2010-11 NHL Preview: Nashville Predators

Matt SitkoffCorrespondent IAugust 18, 2010

GLENDALE, AZ - APRIL 07:  Head coach Barry Trotz of the Nashville Predators during the NHL game against the Phoenix Coyotes at Jobing.com Arena on April 7, 2010 in Glendale, Arizona. The Coyotes defeated the Predators 5-2.  (Photo by Christian Petersen/Getty Images)
Christian Petersen/Getty Images

Rear-View Mirror

The Predators were 13.6 seconds from taking a 3-2 series lead on the eventual Stanley Cup champion Chicago Blackhawks.

They were 13.6 seconds away from possible pulling a huge upset and making it past the first round for the first time in franchise history.

That was not meant to be, as Patrick Kane scored the big goal and Marian Hossa sent the Chicago fans home happy and the Nashville fans wondering "What if?" all offseason.

The emergence of right wing Patric Hornqvist was one of the biggest positives last season. The 23-year-old Swedish sniper had a team-best 30 goals last season, 10 of them on the power play, and was greatly missed in the Blackhawks series.

Steve Sullivan's scoring touch was also back, tying Hornqvist for the team lead in points (51).

Defensively, Shea Weber continued his climb towards becoming one of the best two-way defenders in the NHL. The 24-year-old continued to show off his cannon of a shot by scoring double-digit goals (16) for the third time in four years and having over 200 shots for the second consecutive season (222 shots).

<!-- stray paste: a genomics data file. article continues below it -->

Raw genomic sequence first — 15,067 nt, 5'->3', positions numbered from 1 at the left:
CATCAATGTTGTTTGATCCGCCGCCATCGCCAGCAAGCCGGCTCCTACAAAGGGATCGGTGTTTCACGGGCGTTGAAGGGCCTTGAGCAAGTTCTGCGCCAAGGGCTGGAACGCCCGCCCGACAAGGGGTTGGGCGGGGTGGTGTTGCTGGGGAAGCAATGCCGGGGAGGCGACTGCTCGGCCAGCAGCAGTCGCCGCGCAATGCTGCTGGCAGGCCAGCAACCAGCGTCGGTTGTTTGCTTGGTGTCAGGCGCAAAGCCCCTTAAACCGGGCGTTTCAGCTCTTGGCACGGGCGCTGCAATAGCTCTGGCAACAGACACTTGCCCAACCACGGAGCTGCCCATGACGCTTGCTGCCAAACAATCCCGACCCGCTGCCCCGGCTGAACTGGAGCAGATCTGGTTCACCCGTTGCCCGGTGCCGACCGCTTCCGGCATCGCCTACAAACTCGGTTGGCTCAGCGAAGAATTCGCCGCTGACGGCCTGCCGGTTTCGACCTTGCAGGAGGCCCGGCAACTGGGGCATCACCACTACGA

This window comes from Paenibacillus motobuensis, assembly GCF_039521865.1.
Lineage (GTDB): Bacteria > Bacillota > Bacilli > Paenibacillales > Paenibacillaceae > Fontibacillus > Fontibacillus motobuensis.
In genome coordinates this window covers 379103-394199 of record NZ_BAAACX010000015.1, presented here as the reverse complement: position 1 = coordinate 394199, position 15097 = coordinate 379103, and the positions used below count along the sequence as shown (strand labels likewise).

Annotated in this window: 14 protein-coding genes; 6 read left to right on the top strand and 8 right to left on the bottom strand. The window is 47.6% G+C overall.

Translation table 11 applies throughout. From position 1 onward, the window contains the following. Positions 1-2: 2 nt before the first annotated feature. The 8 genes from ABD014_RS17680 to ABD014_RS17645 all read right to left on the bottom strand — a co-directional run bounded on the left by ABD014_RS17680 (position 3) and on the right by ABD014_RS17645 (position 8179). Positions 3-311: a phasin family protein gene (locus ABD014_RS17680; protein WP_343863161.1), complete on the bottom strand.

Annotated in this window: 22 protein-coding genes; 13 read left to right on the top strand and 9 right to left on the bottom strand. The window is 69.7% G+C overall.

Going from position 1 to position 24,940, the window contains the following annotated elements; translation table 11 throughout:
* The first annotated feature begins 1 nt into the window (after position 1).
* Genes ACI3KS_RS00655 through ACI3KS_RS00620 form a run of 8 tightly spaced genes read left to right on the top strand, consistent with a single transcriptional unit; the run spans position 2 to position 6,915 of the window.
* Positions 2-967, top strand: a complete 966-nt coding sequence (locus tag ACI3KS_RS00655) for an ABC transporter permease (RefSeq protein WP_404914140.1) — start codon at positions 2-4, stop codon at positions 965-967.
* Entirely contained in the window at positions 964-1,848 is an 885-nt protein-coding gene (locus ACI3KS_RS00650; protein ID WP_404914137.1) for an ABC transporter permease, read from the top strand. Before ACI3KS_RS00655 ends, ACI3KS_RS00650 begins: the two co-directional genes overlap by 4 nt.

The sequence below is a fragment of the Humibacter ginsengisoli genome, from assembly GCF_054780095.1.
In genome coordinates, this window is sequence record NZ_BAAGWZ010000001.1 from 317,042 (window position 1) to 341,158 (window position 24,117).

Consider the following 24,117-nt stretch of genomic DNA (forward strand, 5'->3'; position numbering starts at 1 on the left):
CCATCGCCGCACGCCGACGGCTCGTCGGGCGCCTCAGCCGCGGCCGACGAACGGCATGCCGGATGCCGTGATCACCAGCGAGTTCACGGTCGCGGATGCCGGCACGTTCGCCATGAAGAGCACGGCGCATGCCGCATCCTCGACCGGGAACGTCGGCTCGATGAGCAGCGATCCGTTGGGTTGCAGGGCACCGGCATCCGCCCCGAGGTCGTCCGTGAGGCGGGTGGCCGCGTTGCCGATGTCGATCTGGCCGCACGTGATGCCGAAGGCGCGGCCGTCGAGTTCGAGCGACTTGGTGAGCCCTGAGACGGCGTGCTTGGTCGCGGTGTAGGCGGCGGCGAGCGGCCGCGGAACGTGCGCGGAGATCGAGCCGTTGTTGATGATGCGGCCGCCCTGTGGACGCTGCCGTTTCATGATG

The Predators always seem to have it figured out when it comes to goaltending. From Tomas Vokoun to Chris Mason to Dan Ellis to now Pekka Rinne, the man in the net has stood tall for Nashville. Rinne had career highs in starts (58), wins (32), and tied his career high with seven shutouts. The 27-year-old Finish goalie earned his recent two-year extension worth $6.8 million.

Offseason Ins

C Matthew Lombardi (PHX: 78 GP, 19G-34A-53P), D Ryan Parent (PHI: 48 GP, 1G-2A-3P, -14), RW Sergei Kostitsyn (MTL: 47 GP, 7G-11A-18P), LW Jonas Andersson (KHL: 30 GP, 7G-13A-20P), RW Matt Halischuk (NJD: 20 GP, 1G-1A-2P), LW Blake Geoffrion (NCAA: 40 GP, 28G-22A -50P)

Offseason Outs

C Jason Arnott (46P), D Dan Hamhuis (21:15 ATOI), G Dan Ellis (15W)

What Makes Them Tick

Since the Nashville Predators were announced as an expansion team in 1998, they have played the same way: hard-nosed hockey.

No matter the personnel changes every offseason, general manager David Poile and head coach Barry Trotz have expected the same intensity out of the new players taking on new roles.

They have always been an organization that has pride in its defensive depth to play in front of the good goaltending. Gone is talented, hard-hitting Dan Hamhuis, but waiting in the wings is 6'5" Cody Franson, ready to take a bigger role this season. The 22-year-old had 6 goals and 21 points and was a +15 in 61 games last season.

This is now Shea Weber’s team after being named the fifth captain in franchise history and the first to be homegrown talent.